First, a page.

Coursing through the sky in his celestial chariot, Rāvaṇa appeared like a blazing comet. His dark body shone with a brilliant aura. From his ten heads his reddish eyes darted about, scouring the mountains below. His twenty powerful arms hanging from his huge frame looked like five-hooded serpents. Seated on a throne of gems he directed his golden chariot by thought alone and it moved swiftly over the Himālayan range.
The demon was out on his conquests. All around him flew thousands of Rākṣasas, clutching swords, barbed spears, spiked maces and iron bludgeons, all of those weapons smeared with blood. Some Rākṣasas had the heads of tigers, some of donkeys and some of fierce fiends. Others appeared in their natural forms: large blackish bodies, fearful faces with tall pointed ears and rows of sharp fangs, with a mass of red hair on their heads. They wore iron breastplates studded with gems and were adorned with bright gold earrings and other shining ornaments. Surrounding Rāvaṇa they looked like dark clouds with lightning covering the sun.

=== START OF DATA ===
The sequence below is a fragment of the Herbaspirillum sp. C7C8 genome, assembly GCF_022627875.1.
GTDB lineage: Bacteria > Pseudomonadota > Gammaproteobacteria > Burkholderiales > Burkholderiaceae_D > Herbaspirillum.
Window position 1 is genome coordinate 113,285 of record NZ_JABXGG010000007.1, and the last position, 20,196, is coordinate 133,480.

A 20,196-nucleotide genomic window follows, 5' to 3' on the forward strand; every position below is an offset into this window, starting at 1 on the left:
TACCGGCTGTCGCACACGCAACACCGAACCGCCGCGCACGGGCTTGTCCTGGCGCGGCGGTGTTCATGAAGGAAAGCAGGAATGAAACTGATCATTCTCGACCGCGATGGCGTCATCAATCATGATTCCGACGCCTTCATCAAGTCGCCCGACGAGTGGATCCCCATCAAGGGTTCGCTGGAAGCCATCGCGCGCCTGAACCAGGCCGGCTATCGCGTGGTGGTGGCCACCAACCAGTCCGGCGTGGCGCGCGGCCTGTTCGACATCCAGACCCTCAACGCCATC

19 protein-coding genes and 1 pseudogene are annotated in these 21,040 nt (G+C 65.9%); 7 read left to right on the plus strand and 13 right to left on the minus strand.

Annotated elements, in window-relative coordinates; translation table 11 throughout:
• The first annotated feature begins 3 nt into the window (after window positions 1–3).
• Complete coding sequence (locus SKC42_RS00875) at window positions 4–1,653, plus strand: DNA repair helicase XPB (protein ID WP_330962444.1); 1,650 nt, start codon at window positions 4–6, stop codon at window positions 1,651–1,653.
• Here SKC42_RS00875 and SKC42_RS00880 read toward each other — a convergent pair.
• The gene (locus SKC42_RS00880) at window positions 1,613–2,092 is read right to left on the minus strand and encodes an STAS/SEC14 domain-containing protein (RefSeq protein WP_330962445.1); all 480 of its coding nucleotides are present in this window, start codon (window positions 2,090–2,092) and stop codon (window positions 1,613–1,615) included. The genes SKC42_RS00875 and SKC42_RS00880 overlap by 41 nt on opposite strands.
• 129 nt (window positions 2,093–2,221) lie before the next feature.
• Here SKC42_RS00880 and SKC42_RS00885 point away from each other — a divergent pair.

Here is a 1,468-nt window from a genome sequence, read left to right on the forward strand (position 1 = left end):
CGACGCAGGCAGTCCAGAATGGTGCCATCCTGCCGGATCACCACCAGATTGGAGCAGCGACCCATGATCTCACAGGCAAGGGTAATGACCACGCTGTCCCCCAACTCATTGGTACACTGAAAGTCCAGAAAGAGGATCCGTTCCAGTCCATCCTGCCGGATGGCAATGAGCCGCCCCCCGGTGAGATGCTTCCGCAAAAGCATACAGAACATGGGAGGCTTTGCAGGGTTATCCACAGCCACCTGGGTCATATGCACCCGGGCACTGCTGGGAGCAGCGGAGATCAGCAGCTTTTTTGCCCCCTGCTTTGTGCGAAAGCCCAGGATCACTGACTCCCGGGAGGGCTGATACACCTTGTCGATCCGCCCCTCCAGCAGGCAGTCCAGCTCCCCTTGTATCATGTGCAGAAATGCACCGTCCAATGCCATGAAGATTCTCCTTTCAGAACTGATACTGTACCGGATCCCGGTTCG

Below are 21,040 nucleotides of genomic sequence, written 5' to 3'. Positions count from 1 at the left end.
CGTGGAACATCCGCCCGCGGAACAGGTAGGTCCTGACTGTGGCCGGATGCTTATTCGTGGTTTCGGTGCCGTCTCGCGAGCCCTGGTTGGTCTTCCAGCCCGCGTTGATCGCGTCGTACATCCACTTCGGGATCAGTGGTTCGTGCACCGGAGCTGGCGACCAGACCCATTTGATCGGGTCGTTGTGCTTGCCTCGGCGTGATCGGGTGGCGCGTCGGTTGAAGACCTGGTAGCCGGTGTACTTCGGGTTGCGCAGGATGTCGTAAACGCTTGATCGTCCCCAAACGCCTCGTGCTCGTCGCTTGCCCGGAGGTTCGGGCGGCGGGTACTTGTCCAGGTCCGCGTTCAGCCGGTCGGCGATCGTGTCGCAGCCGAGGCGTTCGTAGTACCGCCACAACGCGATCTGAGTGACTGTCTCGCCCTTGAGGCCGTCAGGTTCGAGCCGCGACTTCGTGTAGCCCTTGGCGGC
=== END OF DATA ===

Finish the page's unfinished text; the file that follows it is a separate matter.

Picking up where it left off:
Rāvaṇa wished to defeat in battle even the gods themselves. Wanting to establish his supreme power in the universe, he had gone to the higher planets and conquered hosts of Gandharvas and Yakṣas, powerful celestial fighters. Now he was returning from his victorious fight with Kuvera, his own brother and the treasurer of the gods. That lordly deity had been made to retreat by Rāvaṇa, losing to the demon his wonderful chariot, known in all the worlds as the Pushpaka.
The fearless Rāvaṇa, overlord of all the demons, looked down from the Pushpaka at the forests below. It was a picture of tranquility. Amongst the trees were many verdant clearings covered with varieties of wild shrubs and forest flowers. Crystal waterfalls cascaded onto many colored rocks. Lakes filled with lotuses and swans shone from the mountain plateaus as the hordes of Rākṣasas soared overhead.
Sometimes the demons would see groups of ṛṣis, ascetic Brahmins who dwelt in those high mountain ranges, practising austerities and worshipping the gods. They would see the columns of smoke rising up amongst the trees from the sacrificial fires tended by the sages. Using their powers of sorcery the Rākṣasas dropped down volumes of blood, faeces and urine, defiling the sacrifices. They would then hurl huge boulders and blazing coals, crushing and burning the sages where they sat in meditation. Finally the demons would themselves descend, howling and roaring. They tore apart the bodies of the ṛṣis, drinking their blood and devouring their flesh.